Musdapher Says Judiciary Needs Sanitation
Says Judiciary Needs Sanitation. The Chief Justice of Nigeria, Justice Dahiru Musdapher, yesterday, stressed need for an urgent review of processes for the appointment of judges in the country, saying appropriate and necessary steps must be taken towards sanitising the judiciary.
The CJN, who made the call while swearing in 12 newly appointed judges of the Federal High Court, insisted that “in the very near future, as part of the reforms undertaken by the judiciary, processes for appointment will be more rigorous and may include tests and interviews in order to choose the most suitable Nigerians to man the courts.”
Warning the new judges to extricate themselves from politics, Musdapher emphasized that “allegations of impropriety against any judicial officer to the relevant body must be substantiated with evidence by the party who alleges same.”
According to the CJN, “one of the most important rules of conduct for a judge is to guard against bribery and all other forms of corrupt practices. Doing contrary would amount to unlawful gain, unfaithful conduct, divine transgression and offending the judicial oath and the trust of the common man. Hence, I urge you to shun corruption and shrink from all actions, inactions, omissions or commissions capable of bringing the Judiciary into disrepute.
“The legal profession and, indeed, the judicature is a noble calling. In truth, the nobility is more exemplified in the personality of a judge, for in reality, the idea of submitting our failings, our vulnerabilities and frailties for determination before a human arbiter underlines the need for the exercise of the highest standard of professionalism, in fulfillment of this noble role.
“I, therefore, charge each of you to be dedicated and discharge your duties without fear or favour, affection or ill-will. For as Ministers in the Temple of Justice, we must do justice to the satisfaction of not just the parties but the public as well. We must remember that as we sit at trial, we also stand on trial.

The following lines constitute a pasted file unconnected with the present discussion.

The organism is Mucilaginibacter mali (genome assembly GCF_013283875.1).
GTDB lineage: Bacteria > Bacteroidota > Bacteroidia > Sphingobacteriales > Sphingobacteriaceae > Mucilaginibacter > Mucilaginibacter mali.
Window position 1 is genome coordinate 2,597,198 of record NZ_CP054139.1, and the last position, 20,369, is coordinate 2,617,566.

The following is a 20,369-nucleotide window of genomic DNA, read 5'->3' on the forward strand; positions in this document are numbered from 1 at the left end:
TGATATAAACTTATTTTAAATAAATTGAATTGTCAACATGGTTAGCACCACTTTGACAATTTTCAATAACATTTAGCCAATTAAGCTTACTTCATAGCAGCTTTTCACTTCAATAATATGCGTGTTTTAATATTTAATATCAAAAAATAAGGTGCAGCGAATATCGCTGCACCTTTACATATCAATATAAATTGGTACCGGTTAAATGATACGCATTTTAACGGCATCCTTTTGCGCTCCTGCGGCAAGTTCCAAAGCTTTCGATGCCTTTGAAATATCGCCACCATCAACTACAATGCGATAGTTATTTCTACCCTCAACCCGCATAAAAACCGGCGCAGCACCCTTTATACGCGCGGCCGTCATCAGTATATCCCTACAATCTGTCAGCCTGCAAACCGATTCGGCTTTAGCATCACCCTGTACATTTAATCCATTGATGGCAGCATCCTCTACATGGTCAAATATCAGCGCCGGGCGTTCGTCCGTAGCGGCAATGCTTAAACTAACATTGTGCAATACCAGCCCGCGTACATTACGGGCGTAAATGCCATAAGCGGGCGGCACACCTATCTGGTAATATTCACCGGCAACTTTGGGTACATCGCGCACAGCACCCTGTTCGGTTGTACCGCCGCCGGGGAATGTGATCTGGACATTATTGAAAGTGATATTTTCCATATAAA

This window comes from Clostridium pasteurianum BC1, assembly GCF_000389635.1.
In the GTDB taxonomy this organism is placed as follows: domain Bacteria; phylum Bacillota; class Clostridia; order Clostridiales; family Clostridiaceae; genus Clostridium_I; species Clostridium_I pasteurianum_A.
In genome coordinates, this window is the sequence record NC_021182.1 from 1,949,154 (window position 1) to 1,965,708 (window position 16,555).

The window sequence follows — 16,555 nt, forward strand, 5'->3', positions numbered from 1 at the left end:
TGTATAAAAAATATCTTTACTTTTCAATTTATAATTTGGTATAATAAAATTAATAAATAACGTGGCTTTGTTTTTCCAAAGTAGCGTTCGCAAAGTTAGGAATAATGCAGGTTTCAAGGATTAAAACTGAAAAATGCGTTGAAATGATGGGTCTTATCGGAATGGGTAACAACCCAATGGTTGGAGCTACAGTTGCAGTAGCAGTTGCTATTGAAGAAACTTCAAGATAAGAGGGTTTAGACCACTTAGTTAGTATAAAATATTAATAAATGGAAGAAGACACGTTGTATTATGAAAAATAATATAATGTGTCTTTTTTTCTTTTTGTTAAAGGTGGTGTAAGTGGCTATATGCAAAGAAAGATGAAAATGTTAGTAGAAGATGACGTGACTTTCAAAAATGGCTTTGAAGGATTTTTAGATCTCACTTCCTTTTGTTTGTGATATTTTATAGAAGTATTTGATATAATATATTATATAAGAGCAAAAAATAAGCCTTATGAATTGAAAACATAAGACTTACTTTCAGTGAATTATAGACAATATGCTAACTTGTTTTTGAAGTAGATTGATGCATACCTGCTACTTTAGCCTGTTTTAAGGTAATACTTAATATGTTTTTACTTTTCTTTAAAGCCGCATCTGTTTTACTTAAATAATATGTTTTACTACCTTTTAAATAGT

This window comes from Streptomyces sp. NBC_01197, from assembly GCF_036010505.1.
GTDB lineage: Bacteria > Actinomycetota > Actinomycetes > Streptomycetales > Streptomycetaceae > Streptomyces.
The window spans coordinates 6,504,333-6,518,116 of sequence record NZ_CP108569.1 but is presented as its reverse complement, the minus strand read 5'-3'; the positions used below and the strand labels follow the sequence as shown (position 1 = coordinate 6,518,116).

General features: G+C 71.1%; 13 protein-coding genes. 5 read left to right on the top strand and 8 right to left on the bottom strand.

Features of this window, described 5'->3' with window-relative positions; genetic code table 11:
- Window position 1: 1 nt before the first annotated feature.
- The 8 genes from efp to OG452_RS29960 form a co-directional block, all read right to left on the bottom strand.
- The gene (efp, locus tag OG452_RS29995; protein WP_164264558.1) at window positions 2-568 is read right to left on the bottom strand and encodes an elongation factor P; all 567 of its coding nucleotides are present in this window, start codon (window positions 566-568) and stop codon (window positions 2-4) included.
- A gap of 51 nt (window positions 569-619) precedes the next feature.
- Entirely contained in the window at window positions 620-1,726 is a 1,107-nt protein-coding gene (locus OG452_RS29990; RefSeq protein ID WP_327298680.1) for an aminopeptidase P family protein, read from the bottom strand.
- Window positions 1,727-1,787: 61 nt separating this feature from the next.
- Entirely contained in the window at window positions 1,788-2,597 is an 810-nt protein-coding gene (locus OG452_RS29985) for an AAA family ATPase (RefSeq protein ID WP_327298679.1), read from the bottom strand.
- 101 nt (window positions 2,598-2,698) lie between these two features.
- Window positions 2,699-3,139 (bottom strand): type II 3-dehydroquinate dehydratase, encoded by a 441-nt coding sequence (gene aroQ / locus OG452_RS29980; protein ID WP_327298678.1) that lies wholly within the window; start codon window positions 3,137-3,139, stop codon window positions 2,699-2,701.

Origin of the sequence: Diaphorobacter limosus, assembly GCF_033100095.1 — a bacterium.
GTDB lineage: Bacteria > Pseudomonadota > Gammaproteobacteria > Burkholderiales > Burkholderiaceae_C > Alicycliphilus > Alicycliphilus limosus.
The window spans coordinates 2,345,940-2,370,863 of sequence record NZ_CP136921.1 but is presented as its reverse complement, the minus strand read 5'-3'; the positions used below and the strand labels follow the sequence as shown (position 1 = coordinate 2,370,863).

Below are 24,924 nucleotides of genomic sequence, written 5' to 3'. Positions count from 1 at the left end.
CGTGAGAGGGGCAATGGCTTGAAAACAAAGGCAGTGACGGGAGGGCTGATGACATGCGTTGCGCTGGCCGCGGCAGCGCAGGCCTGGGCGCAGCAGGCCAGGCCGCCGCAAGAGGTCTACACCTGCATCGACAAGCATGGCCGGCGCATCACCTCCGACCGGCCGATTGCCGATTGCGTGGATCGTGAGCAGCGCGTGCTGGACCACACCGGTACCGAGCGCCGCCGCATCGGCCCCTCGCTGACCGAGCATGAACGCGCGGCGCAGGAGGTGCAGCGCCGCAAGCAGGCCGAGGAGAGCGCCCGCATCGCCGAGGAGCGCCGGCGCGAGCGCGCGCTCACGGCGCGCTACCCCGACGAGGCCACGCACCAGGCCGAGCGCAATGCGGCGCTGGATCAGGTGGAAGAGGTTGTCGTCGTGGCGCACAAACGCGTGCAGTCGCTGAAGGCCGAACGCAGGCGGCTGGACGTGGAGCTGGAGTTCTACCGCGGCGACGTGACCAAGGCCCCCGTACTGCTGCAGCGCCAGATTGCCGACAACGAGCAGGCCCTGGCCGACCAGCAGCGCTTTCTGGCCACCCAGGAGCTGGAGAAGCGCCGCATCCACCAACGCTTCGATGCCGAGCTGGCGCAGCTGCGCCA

“We must never be complacent in our observation of moral values, as behaviour you exhibit in-curiae and ex-curiae is the foundation upon which the public will accord the institution of the Judiciary respect or disrespect.
“My learned brothers, avoid all elements of impropriety in your dealings both in your official duties and in your personal lives. I must emphasize that this will require that you remain politically neutral and defend the constitution and safeguard our young democracy at all times,” he added.
Meantime, the CJN, yesterday, said henceforth, some judges would be exclusively assigned to try high profile corruption cases on a day to day basis, noting that “the Federal High Court is now properly staffed to deal without any delay, cases filed by the EFCC and ICPC.”
“At present, there are about 150,000 pending cases at the Federal High Courts and the state High Courts throughout the Federation. Permit me to acknowledge the support of the National Assembly as they had given the nod to increase the number of judges of the Federal High Court from 70 to 100.”
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